02/21/2008 12:00AM

Carryovers a horseplayer's best friend


NEW YORK - Horseplayers like complimentary baseball caps and umbrellas as much as the next freeloading sports fan, but they showed again this past week that what they like even better is free money.

The Presidents Day holiday was a coast-to-coast orgy of pick-six carryovers, prompting six-digit pools at Aqueduct and Bay Meadows and a seven-digit whopper at Santa Anita. The three sequences turned out to be radically different, illustrating the broad range of ways the bet can turn out, but in all three cases the carryovers attracted serious action.

At Bay Meadows, it took four carryovers from Thursday through Sunday to hit the national radar. Betting increased from $11,106 on Thursday to $19,204 on Friday, $40,337 on Saturday, and $90,765 on Sunday to start the holiday with $91,989 in the kitty. That attracted Monday pick-six bets totaling $298,878, nearly 30 times more than the Day 1 pool.

Monday's Bay Meadows sequence turned out to be a chalkfest ($5.60, $11.60, $4.20, $5.60, $9.80, $6), yielding a below-the-parlay payoff of just $1,732. That can happen when four winners pay 2-1 or less, but there had to be a lot of happy small players who nabbed the sequence on investments of less than $100.

It only took Aqueduct one carryover to generate similar Monday handle numbers. A one-day $52,878 carryover attracted $266,112, triple what had been bet the day before. There were 5-1, 6-1, and 8-1 winners early in the sequence, so even with the last two winners paying just $5.10 and $4.30, the 6-of-6 payout was $20,255 to 10 winners.

The mother of all carryovers was the three-day accumulation at Santa Anita. Betting spiraled from a no-carryover pool of $168,963 on Friday, to $589,083 on Saturday, and $1,532,684 Sunday. When that card ended without a winner, there was a $1.26 million carryover into Monday, which drew an additional $3,337,881 in bets.

That included the $4,320 ticket purchased at the Meadowlands by a horseplayer who has identified himself as "Mr. D," who bought a single ticket that went 8x1x6x5x1x9. It turned out to be a brilliant strategy, since his two singles won at $4.40 and $8.40, and he included the $29.60, $47, $11.60, and $69.60 winners in his four spread races. That left him with the lone winning 6-of-6 ticket, worth $3,120,256.80, not to mention an additional 24 5-of-6 consolation tickets (one for each "miss" on his ticket) at $7,786.60 apiece.

He essentially turned a two-horse parlay that would have returned 8-1 into 800-1 by getting winners at double-digit odds in three of the four races he deemed wide-open. Had the favorites won those three races, he might have had 200 fellow winners at around $15,000 each. That's why they call it gambling.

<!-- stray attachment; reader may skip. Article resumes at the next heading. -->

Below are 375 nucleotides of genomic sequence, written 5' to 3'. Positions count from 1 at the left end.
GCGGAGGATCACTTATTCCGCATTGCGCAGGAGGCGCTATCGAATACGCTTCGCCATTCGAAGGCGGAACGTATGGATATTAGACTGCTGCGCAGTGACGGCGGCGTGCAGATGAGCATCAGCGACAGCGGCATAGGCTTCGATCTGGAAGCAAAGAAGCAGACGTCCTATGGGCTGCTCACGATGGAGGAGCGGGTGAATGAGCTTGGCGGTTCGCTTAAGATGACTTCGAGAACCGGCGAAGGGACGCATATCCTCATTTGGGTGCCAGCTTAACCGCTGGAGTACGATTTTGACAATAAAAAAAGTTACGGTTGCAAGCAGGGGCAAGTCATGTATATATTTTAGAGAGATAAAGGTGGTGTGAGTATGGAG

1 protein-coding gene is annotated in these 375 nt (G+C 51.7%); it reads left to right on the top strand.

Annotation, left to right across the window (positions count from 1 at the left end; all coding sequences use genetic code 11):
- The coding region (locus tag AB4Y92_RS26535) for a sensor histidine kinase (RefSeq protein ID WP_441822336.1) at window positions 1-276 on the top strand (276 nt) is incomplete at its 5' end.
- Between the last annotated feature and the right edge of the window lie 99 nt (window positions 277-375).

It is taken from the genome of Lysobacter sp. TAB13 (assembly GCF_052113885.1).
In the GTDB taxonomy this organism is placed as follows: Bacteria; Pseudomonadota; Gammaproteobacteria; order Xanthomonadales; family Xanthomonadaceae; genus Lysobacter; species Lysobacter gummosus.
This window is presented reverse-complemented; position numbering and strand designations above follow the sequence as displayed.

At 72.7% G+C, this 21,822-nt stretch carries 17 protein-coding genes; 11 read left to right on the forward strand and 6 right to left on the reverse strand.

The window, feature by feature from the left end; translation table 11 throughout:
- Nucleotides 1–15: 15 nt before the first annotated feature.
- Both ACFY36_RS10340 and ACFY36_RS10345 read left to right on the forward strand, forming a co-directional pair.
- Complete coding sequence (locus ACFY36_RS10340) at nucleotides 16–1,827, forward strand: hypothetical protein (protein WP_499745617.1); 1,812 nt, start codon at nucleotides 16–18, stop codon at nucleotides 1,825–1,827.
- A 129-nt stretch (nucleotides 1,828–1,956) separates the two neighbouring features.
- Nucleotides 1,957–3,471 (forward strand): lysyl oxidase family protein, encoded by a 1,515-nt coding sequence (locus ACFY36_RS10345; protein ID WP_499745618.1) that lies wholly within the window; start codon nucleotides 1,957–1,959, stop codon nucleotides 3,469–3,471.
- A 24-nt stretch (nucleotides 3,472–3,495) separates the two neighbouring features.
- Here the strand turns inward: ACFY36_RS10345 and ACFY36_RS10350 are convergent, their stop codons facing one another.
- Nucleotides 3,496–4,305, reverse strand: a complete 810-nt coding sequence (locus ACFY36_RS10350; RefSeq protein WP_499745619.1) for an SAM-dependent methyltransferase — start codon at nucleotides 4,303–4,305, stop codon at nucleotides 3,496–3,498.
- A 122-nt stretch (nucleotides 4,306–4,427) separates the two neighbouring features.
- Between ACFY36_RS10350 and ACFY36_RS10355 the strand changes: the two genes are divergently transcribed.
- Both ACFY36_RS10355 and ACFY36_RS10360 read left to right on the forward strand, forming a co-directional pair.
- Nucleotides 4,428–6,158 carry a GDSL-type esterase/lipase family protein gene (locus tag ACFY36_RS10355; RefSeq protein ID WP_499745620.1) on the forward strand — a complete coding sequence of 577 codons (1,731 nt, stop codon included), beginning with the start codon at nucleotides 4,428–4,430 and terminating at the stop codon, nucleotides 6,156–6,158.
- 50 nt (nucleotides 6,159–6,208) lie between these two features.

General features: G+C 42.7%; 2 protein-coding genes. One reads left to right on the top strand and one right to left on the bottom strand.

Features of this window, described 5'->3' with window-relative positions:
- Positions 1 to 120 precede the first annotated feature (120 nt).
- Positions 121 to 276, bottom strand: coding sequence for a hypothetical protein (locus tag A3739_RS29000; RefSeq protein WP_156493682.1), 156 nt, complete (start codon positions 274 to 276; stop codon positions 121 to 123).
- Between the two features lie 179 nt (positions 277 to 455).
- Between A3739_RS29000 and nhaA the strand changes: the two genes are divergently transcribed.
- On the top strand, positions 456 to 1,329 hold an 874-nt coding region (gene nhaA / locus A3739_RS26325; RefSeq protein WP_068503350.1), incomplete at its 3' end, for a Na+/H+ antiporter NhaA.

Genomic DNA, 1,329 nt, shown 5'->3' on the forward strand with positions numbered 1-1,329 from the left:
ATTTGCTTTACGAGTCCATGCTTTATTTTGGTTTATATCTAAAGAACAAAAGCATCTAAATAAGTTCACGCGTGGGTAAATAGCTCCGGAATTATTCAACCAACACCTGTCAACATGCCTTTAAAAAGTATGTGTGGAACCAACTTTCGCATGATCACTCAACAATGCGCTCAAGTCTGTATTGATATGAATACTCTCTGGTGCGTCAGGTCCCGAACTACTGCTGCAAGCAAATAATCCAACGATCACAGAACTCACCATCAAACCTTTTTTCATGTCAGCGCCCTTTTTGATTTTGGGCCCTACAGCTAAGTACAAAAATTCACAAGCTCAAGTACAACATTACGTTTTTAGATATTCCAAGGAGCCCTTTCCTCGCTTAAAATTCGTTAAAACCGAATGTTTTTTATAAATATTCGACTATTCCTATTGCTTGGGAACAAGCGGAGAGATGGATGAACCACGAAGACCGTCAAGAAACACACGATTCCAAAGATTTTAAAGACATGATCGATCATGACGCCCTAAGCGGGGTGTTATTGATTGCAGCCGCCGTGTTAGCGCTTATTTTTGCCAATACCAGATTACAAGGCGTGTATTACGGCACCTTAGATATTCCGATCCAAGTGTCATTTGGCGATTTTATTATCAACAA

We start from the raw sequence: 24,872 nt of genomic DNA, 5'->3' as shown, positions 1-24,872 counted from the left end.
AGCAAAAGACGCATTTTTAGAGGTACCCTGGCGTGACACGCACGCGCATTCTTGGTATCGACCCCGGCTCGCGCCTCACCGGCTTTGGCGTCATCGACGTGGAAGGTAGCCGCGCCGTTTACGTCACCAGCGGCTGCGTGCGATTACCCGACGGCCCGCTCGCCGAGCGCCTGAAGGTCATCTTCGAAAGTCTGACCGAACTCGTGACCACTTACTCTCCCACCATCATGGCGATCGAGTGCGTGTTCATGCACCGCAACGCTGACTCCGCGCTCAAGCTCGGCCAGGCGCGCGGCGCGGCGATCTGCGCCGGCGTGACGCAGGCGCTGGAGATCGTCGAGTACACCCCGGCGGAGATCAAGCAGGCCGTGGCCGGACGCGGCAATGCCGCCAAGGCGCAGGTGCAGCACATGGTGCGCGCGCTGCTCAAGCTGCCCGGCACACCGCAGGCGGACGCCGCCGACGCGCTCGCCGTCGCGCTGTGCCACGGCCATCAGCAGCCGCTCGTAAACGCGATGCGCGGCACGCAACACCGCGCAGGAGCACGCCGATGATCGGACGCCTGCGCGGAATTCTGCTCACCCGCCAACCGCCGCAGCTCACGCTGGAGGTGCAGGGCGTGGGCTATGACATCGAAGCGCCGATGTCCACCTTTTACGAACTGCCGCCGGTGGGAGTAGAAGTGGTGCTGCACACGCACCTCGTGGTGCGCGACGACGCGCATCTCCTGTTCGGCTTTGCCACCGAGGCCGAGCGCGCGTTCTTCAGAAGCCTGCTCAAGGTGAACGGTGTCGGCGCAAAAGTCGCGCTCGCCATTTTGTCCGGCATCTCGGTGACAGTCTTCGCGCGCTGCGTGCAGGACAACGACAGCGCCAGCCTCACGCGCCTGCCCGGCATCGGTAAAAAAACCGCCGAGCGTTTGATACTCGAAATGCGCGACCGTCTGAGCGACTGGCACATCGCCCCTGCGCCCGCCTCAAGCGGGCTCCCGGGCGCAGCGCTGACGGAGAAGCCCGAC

The magic of carryovers is twofold. First, money attracts money so players know there's a chance for a life-changing payout. Also, value-conscious players wait for carryovers to jump in because they recognize that they're getting a unique bonus: More money is being paid out that has been wagered that day, so instead of a takeout, there's an effective "put in" for those who stayed out of the previous days' pools. Monday's $3.3 million in fresh bets at Santa Anita was reduced 20.68 percent by takeout, but that amounted to just $689,653, far less than the $1,269,223 carryover that was added to the pool. Only one person benefitted from that this time, but if there had been 200 winners, each would have gotten $15,000 instead of $9,000 thanks to the carryover.

The carrying wasn't quite over. Santa Anita's new Super High Five wager, a pentafecta on the last race of the day, went unhit both Sunday and Monday, so Wednesday's pool began with $274,952 in free money. That attracted a record $459,335 in new bets Wednesday. A very chalky outcome rewarded more than 300 winners to the overlaid tune of $2,042 for those who selected the first, fourth, fifth, sixth and second choices - all 8-1 or less to run 1-2-3-4-5 in a 10-horse field.

Some traditionalists fear that carryovers and high-risk bets will bankrupt players and turn thoughtful parimutuel wagering into a pull of the slots handle, but such fears appear unfounded. The most exotic bets - pick fours, superfectas, and pick sixes - are the only growth segment of the wagering menu, and there's no evidence that people are playing them at random. My impression is that horseplayers are studying harder than ever, trying to combine a series of opinions into something vastly more interesting than a prudent win bet at 2-1 and just maybe, some day, a score like Mr. D's. Carryovers may not produce as many turnstile spins as hats and umbrellas, but there's nothing like them for attracting the business that counts, the handle that fuels the whole show.